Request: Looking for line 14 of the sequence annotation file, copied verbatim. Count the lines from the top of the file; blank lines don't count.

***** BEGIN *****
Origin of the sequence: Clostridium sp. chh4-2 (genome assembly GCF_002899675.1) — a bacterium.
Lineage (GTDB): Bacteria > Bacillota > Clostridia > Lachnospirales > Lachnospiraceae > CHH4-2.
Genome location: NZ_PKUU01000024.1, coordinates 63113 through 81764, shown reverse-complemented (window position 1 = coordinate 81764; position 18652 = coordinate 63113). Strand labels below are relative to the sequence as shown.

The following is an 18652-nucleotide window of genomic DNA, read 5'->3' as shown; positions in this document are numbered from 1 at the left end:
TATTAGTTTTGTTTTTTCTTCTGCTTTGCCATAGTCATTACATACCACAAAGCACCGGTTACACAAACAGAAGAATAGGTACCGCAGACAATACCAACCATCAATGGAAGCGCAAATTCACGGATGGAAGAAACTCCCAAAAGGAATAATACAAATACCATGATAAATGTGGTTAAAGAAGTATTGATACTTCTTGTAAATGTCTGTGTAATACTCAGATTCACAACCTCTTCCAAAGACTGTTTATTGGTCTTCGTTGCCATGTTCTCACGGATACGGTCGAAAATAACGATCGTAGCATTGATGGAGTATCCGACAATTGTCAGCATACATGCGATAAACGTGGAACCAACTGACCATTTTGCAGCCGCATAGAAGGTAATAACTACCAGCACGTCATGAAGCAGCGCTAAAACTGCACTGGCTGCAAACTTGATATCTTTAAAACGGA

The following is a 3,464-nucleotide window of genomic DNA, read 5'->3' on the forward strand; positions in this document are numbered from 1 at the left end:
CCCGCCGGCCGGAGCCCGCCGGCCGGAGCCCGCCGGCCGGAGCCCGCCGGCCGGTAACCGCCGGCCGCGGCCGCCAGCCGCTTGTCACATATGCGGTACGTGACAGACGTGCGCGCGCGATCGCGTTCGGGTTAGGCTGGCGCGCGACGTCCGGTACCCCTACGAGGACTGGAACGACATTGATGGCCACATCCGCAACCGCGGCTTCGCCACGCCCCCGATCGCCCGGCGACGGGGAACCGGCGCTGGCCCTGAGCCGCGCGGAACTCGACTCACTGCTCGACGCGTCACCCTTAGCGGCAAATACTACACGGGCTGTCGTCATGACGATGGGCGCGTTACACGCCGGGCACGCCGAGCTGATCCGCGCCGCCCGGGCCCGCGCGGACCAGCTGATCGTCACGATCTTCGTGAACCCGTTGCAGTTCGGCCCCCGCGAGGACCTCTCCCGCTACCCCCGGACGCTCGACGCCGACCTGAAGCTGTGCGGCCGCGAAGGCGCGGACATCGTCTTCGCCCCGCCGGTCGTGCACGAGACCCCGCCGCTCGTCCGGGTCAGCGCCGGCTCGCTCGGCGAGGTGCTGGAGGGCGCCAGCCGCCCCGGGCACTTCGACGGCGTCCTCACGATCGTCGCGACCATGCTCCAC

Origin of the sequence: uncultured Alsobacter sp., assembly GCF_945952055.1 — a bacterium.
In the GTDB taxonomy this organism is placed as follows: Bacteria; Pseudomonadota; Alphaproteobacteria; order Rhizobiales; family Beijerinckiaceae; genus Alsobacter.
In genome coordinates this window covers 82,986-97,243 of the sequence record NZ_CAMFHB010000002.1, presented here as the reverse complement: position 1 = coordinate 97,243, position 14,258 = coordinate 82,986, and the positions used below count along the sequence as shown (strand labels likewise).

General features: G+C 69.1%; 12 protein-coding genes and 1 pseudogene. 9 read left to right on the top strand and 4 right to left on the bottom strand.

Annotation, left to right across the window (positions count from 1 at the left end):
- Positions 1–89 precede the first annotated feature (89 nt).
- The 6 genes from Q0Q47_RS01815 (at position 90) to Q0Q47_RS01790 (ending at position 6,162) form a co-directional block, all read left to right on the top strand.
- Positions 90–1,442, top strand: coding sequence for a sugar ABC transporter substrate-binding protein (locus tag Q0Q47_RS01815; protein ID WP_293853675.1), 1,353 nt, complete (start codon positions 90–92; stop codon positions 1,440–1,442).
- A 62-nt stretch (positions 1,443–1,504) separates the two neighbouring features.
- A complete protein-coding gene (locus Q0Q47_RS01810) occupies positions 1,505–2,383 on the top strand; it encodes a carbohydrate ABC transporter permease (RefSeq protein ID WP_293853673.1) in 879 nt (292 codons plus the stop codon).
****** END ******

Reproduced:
- The 6 genes from Q0Q47_RS01815 (at position 90) to Q0Q47_RS01790 (ending at position 6,162) form a co-directional block, all read left to right on the top strand.